Me with Betty and Louise"

When I was very little, I was very lucky to have a wonderful sister, and a very special friend named Louise. My sister Betty was 15 when I was born, and she had a lot of friends. In the winter even though I was very little, they would hold my hands, and take me ice skating with them, on the pond across the road from our house.

In the fall, as you can see Betty and Louise let me come into the fields with them.

Betty married a man named Eddie Peters, when I was about 3 or 4 years old. I remember him as tall and handsome. During the Second World War he became a fighter pilot in the Army Air Force and was killed in a plane crash in Italy on September 4, 1944. He was the pilot of a P47 Thunderbolt fighter plane, and was on his 99th mission when he was shot down by German fighter planes. His plane was named “Betty” in honor of his my sister. Eddie went overseas in April, 1944. In his 99 combat missions he acted as escort to bomber formations and his squadron was active in light bombing and strafing of enemy supply lines.

He had qualified for admission to the Army Air forces cadet training program in April 1942, graduated as a fighter pilot and second lieutenant at Spence field, Georgia, December 5, 1943. Betty had been living in Tallahassee, Florida with him before he went overseas in April 1944. After his death she came back to Pleasant Valley. During the time she was living with us, she worked at the school where I went to kindergarten. One time when I was in kindergarten, and was talking too much my teacher sent me out of the room to stand by the door. Instead of standing where she put me, I snuck down to the office where my sister was working, just to say “Hi” when she saw me, she wanted to know what I was doing out of my classroom, I told her that my teacher sent me. It was very embarrassing for me, since she didn’t have any thing to send back with me. From that point on, I was quiet in class, so I wouldn’t have to go stand outside the door.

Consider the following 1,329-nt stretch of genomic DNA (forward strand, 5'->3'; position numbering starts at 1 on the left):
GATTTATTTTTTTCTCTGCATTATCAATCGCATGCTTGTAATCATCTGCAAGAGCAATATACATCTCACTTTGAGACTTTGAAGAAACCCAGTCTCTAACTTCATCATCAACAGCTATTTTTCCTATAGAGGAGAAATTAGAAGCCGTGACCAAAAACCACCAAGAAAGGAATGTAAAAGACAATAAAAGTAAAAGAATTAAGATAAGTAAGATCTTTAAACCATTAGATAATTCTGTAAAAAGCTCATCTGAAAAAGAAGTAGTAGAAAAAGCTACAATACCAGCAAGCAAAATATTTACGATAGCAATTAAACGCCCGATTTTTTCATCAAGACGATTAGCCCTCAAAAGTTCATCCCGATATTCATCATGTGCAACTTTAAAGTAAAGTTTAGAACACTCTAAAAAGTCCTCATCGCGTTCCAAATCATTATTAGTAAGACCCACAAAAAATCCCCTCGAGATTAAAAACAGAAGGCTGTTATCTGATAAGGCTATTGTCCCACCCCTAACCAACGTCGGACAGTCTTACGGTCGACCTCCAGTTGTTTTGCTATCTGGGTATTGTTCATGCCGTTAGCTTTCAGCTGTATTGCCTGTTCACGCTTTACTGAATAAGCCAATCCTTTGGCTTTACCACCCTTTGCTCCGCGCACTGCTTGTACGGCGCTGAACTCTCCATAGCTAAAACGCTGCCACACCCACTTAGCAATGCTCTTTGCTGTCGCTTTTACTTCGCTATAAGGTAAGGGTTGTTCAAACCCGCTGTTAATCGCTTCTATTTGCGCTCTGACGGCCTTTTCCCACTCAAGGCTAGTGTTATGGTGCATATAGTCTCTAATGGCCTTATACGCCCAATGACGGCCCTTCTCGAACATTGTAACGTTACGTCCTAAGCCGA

She lived with us until she married Sanford Bush. (Sanford worked with my father in the fields, planting and caring for new trees) Then she moved with him across the Hudson River near High Falls. She became pregnant and when I was 7 years old she had a baby boy, the night after the baby was born, and she died, very unexpectedly. All I ever heard was “She died in child-birth” It wasn’t something that was talked about back then, and also since I was a child, it wasn’t discussed much in front of me.

What I can remember about it is that my parents brought my nephew home from the hospital, and he got all of the attention from that point on. I also remember that I missed my sister, and my mother cried a lot.

I guess it was at this time that I remember Louise more. She had a husband named Ace. Ace used to wear a “slouch” hat. I don’t actually remember when he died. Just that one day he wasn’t around any more.
Louise lived in a little old house. . Sometimes after Ace died I would go stay all night with Louise. Her mother lived with her. She was blind, so everyone was surprised one day when she said that I had grown.
Louise didn’t keep real milk, but she did have evaporated milk, which she mixed half & half with water in a white dipper for me. This made milk for me to drink

At my house we used oleo (margarine) in place of butter, and it was white when it started, there was a yellow capsule included which you mixed with it to make it look like butter. When I first remember it, it had to be mixed in a bowl, but as time went by, it came in a plastic bag, with a color capsule inside the bag, that you could squeeze, to mix the color until it looked like butter. Louise didn’t bother making the oleo yellow, she used it while it was still white. She used to fix me rice with “white butter” and “milk” and sugar. I really liked it!

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